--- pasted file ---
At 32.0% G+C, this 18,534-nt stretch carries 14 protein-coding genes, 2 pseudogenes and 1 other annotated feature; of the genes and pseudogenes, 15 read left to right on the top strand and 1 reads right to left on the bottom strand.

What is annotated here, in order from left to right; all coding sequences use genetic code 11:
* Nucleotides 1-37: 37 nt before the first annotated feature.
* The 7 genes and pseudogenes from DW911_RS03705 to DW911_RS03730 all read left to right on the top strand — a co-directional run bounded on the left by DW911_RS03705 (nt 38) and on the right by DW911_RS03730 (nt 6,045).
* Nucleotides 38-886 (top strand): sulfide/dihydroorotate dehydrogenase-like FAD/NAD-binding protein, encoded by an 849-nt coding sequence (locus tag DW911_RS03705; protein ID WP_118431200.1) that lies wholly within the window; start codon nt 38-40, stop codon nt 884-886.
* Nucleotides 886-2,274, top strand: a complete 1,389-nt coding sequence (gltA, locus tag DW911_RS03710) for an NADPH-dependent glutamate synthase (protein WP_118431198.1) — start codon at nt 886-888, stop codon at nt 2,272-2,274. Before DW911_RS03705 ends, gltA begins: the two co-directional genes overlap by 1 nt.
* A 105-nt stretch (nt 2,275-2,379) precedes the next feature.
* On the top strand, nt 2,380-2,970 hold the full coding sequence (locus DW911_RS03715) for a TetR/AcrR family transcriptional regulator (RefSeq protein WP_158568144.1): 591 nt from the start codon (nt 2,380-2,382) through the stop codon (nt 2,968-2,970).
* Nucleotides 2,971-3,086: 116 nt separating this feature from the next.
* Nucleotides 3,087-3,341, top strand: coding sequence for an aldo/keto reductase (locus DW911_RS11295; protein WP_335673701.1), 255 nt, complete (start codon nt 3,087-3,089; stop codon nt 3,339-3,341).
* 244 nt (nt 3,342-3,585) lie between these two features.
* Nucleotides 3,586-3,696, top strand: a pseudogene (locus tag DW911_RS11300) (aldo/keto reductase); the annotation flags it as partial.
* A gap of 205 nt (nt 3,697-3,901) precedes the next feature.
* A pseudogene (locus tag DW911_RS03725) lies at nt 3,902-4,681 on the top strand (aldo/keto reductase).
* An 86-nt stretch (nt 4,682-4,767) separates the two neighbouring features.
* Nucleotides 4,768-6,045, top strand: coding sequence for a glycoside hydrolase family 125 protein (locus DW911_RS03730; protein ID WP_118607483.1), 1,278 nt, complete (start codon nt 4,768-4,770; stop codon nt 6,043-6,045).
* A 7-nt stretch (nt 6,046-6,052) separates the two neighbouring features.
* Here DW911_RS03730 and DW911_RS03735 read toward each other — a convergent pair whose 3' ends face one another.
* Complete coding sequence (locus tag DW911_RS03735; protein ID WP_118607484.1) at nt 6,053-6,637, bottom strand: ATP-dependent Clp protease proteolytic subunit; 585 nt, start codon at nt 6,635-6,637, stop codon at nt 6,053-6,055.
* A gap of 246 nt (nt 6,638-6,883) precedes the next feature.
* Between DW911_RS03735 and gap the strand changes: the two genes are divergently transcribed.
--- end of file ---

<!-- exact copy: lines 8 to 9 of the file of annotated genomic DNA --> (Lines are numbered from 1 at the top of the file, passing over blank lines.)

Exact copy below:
* On the top strand, nt 2,380-2,970 hold the full coding sequence (locus DW911_RS03715) for a TetR/AcrR family transcriptional regulator (RefSeq protein WP_158568144.1): 591 nt from the start codon (nt 2,380-2,382) through the stop codon (nt 2,968-2,970).
* Nucleotides 2,971-3,086: 116 nt separating this feature from the next.